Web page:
Now, the Boston Red Sox are in a tough situation. Last year, it was discussed at times how the depth of the Red Sox’ bullpen could become an issue in 2019.
Last year, it was discussed at times how the depth of the Boston Red Sox bullpen behind Craig Kimbrel and Matt Barnes could become an issue. Despite this, Boston made a series of questionable decisions with respect to their relief staff.
First off, they let Craig Kimbrel walk.
In a vacuum, not a terrible decision. He had struggled at times late, and his contractual demands were inane, to put it mildly.
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Additionally, they also did not re-sign Joe Kelly. While Kelly would not have been mistaken for “Goose” Gossage at any point during his career, he did lead Boston’s relief pitchers in innings pitched and appearances, showing that he could be an effective innings-eater out of the bullpen during a pennant race.
He was lost to LA in free agency. Zack Britton, Jeurys Familia, Adam Ottavino, Andrew Miller, David Robertson, and more were all available as free agents this offseason, and Boston failed to lock down a single one.
This, despite the fact that:
- all of these guys (except Familia) were still free agents when Boston lost Kelly and reportedly resigned themselves to the notion that Kimbrel would not return, and
- none of these guys made more than $13 million AAV on their new deals.
Now, Boston is eating that decision.
With the exception of Brandon Workman, Boston’s main relievers have been horrible for the last few weeks. The last two times the Boston Red Sox allowed fewer than four runs in back-to-back games were 6/14-15 (@ Baltimore), and 6/4-5 (vs. Kansas City) – arguably two of the three worst teams in baseball. Before that, you have to go back to May 19-20 (Houston & Toronto).
Since then, they have lost 4.5 games in the standings, despite a 25-20 record in that stretch. This team is only as good as its weakest link, and since June 18, the team’s pen is 14th in WAR in the AL, ahead of only Kansas City and behind some of the worst teams in baseball – like Toronto, Baltimore, Detroit, Seattle.
They have either graduated or traded most of their prospects in the last few years, or some of them simply didn’t pan out. As a result, that is not a viable path toward any super impactful acquisitions this summer.
Therefore, it becomes necessary for the Boston Red Sox to get creative and potentially explore additions where they could offset that lack of farm capital by swallowing some financial commitment. Of course, it doesn’t help that the team already has over $225 million committed to its current roster this season.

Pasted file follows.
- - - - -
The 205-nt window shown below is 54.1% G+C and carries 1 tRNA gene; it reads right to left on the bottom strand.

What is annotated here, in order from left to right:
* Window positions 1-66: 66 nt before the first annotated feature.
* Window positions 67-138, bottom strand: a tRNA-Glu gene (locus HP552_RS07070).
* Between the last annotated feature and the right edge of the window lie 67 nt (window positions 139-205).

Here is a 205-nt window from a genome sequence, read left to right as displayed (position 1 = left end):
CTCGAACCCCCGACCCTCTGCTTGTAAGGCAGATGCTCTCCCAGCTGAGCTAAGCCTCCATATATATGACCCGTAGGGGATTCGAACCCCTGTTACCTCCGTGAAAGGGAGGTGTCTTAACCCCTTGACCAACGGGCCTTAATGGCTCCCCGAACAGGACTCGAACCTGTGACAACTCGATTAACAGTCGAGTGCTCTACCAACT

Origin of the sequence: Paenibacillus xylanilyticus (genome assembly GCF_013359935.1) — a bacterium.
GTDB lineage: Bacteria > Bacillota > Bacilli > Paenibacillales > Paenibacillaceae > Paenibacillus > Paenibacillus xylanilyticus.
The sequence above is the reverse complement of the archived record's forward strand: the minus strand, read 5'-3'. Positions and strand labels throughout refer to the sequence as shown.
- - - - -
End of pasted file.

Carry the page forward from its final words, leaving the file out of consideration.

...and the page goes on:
Rick Porcello, Mitch Moreland, Steven Pearce, Brock Holt, and Eduardo Nunez are all FA-eligible after this season. Mookie Betts and Jackie Bradley Jr. are two key names who will both be eligible after that.
If Boston wants to keep Betts, they have to be prepared for the realistic possibility that it will cost them between $35-$40 million annually. In doing so, that’s money that is not going toward improving the club in other areas, for a club that might be the sixth-best team in the AL right now as-is and other teams likely to improve in the next few months to a year.
This is why I would strongly suggest Boston pursue a name like Tony Watson. Relief pitching has to be their main target, and I believe they simply don’t have the prospect capital to beat out other teams for a Will Smith or Kirby Yates (assuming he’s even moved).
Plus, his monetary commitment ($6+ million in base plus incentives) could make it possible for Boston to offer that they’d eat some of that if San Francisco is willing to take a lesser prospect – an arrangement that could appeal to a team like SF that has been near the top of the league in “cost per win” for most of the last several years, because their bloated payrolls have been the definition of “throwing good money after bad” their front office continues to resist and ignore cues and signs that their window of contention is slammed shut, indirect demonstration of the oft-attributed Einsteinian quote defining insanity.
Additionally, Watson’s K/BB rate of 7.25 was 7th among 156 relief pitchers with at least 30 IP this season, to go along with a 1.17 WHIP, .265 AVG, and 87.8% LOB. It would entrench him as probably the 3rd-best option behind Matt Barnes, but that’s what happens when you don’t have the prospects to pony up and still want to be financially frugal: you sacrifice your capacity to improve.
The need for a bolstering move in the bullpen is intensified by their starters’ recent struggles. Boston recently finalized an acquisition of Andrew Cashner from Baltimore, but it remains to be seen if that will be enough to combat the recent struggles of Chris Sale (last four starts: 21.1 IP, 29 H, 18 ER, 6 BB, 30 K, 6 HR, 7.59 ERA), and Rick Porcello (last three starts: 12 IP, 22 H, 17 ER, 6 BB, 7 K, 3 HR, 12.75 ERA), let alone make up for the aforementioned bullpen deficiencies.
At this point, Boston could conceivably make up the three-game deficit behind Tampa Bay for the top wild-card slot. The problem being, it’s just as easy to see them and their currently-constructed pitching staff not be able to overcome the likes of Cleveland and Oakland, and become the 10th team in the last 16 years to fail to qualify for postseason play, thereby putting immense pressure on the front office this coming offseason when they stand to lose five contributors and watch six others (including the face of their franchise) enter their respective walk years.